D.A.: Giants' Problems Go Deeper Than Odell Beckham

The issues with the New York Giants are widespread, but Beckham is the face of this dysfunctional season

Damon Amendolara
September 29, 2017 - 12:10 pm
NFL: Detroit Lions at New York Giants

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The Giants face yet another defibrillator game for the third week in a row, attempting to jump start a pulse into their dying season. Sunday, New York will travel to stormy Tampa Bay holding out fading hope the season isn't quite over yet. 

Winless after two games means it's an uphill climb to make the playoffs. A zero in the victory column after three weeks equates to the playoffs hanging by a thread. Oh-and-four? Get out your mock drafts because there won't be a meaningful weekend for your franchise until April.  

The face of the Giants' problems is the mercurial Odell Beckham. His defiance in the wake of a 15-yard penalty for his dog-peeing celebration showed a blatant disregard for putting the team's success first. In Beckham's mind, as long as he makes sensational touchdown catches (as he did twice in Sunday's loss to the Eagles), flags are just an unfortunate byproduct. To Odell, the headaches he brings upon the franchise are merely a property tax for owning the most dynamic playmaker in the league. 

The Giants have created this atmosphere of entitlement for Beckham by defending him and soft-peddling any criticism after his on-field fighting, playoff yacht saga, and summer workouts away from the team. They made their own bleached-hair bed and are being forced to sleep in it. 

But this is far from the only problem for a preseason contender whose season is on the brink. Ben McAdoo has shown an alarming inability to get the offense clicking despite being hailed as a great playcaller. The head coach oversaw two of the most prolific offensive seasons in the franchise's history as the coordinator. This gilded his reputation as someone who could get the most out of Eli Manning in the twilight of his career, and the obvious successor to Tom Coughlin.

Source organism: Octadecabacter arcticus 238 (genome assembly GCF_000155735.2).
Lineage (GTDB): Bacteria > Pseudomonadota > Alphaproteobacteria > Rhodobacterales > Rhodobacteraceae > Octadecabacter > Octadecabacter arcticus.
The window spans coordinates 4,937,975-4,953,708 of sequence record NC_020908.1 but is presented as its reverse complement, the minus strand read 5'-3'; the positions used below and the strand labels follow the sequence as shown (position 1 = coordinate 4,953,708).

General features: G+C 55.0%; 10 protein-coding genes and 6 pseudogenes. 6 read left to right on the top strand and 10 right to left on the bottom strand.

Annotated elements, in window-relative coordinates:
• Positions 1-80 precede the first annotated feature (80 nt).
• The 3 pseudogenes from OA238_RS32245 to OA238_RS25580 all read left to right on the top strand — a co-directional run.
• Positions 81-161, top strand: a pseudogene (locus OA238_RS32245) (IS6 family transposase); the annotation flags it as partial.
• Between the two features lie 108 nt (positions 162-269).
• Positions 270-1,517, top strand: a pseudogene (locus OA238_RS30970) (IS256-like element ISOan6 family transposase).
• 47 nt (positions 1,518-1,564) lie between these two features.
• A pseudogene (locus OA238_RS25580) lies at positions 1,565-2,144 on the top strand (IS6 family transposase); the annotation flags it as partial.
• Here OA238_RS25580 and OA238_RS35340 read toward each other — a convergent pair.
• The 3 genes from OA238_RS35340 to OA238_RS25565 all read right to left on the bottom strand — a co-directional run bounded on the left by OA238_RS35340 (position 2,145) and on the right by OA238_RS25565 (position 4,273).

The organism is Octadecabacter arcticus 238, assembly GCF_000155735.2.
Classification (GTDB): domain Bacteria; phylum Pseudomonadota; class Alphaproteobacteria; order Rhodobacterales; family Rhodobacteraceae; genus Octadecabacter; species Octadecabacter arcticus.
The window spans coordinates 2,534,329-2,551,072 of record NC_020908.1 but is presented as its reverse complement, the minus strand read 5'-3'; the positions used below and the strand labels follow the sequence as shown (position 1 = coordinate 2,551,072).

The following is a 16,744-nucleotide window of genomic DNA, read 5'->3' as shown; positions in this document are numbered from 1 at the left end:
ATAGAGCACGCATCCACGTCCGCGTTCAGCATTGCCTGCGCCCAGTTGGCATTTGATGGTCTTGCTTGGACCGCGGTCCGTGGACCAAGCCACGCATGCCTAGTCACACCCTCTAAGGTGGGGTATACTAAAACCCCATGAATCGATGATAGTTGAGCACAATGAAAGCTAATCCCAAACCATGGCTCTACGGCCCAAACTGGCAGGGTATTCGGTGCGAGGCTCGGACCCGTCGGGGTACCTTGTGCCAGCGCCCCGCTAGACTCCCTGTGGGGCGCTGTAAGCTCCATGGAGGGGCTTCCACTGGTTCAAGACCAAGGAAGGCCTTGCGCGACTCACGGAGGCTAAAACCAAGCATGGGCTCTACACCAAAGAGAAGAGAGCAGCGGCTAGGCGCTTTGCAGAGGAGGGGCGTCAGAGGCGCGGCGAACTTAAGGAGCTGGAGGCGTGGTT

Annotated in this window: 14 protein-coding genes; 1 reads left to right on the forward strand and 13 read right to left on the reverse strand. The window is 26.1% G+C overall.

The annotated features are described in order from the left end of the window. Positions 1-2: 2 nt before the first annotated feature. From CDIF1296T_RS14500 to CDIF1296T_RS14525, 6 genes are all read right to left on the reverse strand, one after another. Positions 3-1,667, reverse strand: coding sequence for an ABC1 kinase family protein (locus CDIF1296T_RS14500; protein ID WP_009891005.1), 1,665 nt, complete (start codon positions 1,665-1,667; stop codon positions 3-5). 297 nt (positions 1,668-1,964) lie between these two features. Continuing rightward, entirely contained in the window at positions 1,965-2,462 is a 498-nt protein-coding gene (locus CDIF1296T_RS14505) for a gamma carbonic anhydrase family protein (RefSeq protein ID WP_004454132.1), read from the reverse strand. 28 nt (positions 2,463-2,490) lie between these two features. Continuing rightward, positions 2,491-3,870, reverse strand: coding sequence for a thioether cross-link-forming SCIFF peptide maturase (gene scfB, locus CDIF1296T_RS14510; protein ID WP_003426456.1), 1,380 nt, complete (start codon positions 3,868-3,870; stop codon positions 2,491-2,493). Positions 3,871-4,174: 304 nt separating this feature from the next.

Instead the Giants got an exploding cigar with a Jeff Foxwortthy-turned-Tony Soprano haircut. McAdoo's offense has been dormant for almost the entirety of his 20 games as head coach. The attack finally came alive in the fourth quarter in Philly, but to underscore the Giants woes, the defense couldn't make it hold up.

The offensive line has been a disaster, neglected by Jerry Reese and the front office. The ground game has been patchworked via mediocre runners. Outside of Beckham, the passing game is clogged like the Holland Tunnel on a Friday afternoon. Whatever genius McAdoo was supposed to bring to the offense seemed to die the moment he was also asked to run the team. 

It's been too much for McAdoo to balance, yet the Giants went 11-5 last year on the backs of the newly revamped defense. But even all that talent New York signed before last season have given up touchdowns in the red zone and couldn't get stops when it mattered most this year. And in the playoffs last January, that unit was torn apart by Aaron Rodgers in Green Bay. 

The problem with the Giants isn't just Beckham, although his histrionics feel symbolic of a dysfunctional season spiraling down the toilet. The problem with the team is widespread. Play-calling, in-game management, a porous offensive line, an inconsistent defense all deserve the blame too. That's what makes their 0-3 hole that much more dispiriting. You can try to stop Odell from peeing on the fire hydrant, but it feels like the season has gone to the dogs already. 

Damon Amendolara, known by his fans as D.A., hosts “The D.A. Show,” from 9:00AM-12:00PM, ET, across the country on the nation’s largest 24/7 major-market radio network. “The D.A. Show” is known for its unique perspective on sports, tongue-in-cheek sense of humor, colorful listener interaction, and candid interviews with athletes and coaches. Amendolara also appears regularly on NFL Network as part of the “NFL Top 10” documentary film series, CBS television and SNY TV. He is a Syracuse University grad and native of Warwick, N.Y.